Rational design of highly sensitive and selective chemical sensors using structural color
Award last edited on: 3/25/2019

Sponsored Program
Awarding Agency
Total Award Amount
Award Phase
Solicitation Topic Code
Principal Investigator
Min Hu

Company Information

DrinkSavvy Inc

211 W 2nd Street
Boston, MA 02127
   (646) 369-8010

Research Institution


Phase I

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The broader impact/commercial potential of this Small Business Technology Transfer (STTR) project will be the development of sensor-embedded "smart" drinkware (i.e., stirrers, straws and cups) to actively alert consumers prior to consumption of a "spiked" beverage, and thus provide a proactive way to prevent drug-facilitated sexual assault. This sensor technology is based on "smart" molecularly imprinted color-changing nanomaterials that eliminate the need to run tedious sample preparation and analysis procedures using conventional laboratory instrument. The use of a colorimetric sensor as a cost-effective consumer sensor has far broader applications than just date rape drug detection, including applications where on-the-spot detection could help protect consumers from other harmful chemicals, pathogens, drugs, explosives, nerve agents, allergens, etc. In addition, this project will advance colorimetric sensing technology using structural color into a robust and rapid sensing platform for drug monitoring with high sensitivity, response time, and accuracy.This STTR Phase I project proposes to develop a platform technology based on a highly accurate, color-changing sensor that will initially be used to continuously monitor a beverage for date rape drugs, and instantaneously detect these adulterants if they are present. Drug-facilitated sexual assault has become a significant issue, but there is currently no drug-sensing drinkware available on the market. This drug sensor will be implemented using highly selective molecular imprinted polymers as target drug receptors and non-toxic color-changing nanomaterials as signaling reporters. The scope of the research includes the rational design of the color-changing nanomaterial used as a signaling reporter for the target drug binding event, the development of a highly selective molecularly imprinted polymer and its integration with reporters, and the testing of the color-changing sensor under different matrices and conditions to verify its sensitivity and specificity.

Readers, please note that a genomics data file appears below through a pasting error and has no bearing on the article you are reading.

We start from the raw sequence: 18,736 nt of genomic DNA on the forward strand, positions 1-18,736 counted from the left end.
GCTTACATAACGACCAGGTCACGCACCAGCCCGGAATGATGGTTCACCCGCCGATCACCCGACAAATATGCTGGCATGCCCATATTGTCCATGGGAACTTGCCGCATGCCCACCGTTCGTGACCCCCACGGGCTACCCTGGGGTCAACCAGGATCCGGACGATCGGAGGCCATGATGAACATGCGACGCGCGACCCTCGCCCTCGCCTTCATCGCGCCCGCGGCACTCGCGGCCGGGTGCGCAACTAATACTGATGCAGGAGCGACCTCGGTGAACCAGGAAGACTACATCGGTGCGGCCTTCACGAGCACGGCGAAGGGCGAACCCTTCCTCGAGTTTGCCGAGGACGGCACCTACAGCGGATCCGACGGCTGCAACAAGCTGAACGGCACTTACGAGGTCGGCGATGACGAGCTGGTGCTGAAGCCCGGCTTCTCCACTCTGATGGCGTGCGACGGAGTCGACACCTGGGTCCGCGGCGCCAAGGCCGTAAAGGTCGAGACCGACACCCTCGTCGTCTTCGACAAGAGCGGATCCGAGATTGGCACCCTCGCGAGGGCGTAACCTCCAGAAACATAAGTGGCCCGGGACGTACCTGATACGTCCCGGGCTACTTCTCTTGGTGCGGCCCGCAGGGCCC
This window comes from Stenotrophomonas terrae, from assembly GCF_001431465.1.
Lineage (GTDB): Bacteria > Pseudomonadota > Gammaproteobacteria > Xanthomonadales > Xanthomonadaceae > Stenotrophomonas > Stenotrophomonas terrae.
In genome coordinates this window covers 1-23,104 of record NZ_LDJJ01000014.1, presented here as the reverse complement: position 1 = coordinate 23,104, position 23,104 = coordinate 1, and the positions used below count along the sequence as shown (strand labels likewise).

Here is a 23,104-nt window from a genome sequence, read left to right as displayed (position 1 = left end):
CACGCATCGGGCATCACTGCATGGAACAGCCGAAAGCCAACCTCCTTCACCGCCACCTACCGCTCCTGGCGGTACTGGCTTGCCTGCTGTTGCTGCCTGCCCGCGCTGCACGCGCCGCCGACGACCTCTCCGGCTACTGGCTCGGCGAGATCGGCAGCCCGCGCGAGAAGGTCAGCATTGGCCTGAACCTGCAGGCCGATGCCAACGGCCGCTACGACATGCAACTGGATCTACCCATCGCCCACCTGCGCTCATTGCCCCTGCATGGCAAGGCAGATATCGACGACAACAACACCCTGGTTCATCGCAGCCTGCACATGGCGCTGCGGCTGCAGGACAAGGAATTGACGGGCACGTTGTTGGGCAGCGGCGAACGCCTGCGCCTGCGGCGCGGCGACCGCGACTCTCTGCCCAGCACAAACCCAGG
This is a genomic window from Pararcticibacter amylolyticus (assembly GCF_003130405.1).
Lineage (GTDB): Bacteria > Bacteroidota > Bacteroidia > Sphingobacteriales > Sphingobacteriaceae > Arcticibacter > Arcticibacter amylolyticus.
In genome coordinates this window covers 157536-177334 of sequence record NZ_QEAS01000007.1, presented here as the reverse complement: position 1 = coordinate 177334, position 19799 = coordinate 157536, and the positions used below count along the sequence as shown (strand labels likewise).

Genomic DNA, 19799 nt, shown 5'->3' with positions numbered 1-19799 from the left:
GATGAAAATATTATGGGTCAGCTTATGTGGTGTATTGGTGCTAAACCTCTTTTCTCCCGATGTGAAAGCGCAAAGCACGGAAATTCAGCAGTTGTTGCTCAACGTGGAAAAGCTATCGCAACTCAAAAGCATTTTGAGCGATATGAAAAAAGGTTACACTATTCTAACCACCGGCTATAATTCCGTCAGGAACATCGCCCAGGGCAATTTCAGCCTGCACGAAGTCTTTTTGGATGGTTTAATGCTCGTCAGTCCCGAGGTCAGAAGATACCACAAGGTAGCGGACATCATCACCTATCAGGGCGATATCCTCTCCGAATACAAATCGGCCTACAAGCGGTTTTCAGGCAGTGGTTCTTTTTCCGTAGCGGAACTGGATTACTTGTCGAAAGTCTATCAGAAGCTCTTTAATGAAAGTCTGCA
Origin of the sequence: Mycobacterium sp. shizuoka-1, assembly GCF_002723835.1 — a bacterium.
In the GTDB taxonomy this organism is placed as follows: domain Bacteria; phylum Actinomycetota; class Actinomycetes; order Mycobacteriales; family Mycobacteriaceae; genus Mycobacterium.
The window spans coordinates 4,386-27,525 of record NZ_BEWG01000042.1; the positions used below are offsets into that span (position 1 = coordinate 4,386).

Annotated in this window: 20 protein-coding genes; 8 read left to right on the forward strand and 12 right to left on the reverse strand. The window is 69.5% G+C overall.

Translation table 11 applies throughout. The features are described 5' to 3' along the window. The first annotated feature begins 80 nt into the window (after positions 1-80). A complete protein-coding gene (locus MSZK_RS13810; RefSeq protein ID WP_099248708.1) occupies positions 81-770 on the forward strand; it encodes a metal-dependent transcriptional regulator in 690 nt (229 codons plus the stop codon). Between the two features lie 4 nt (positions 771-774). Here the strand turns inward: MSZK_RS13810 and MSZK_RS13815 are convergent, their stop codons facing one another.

Phase II

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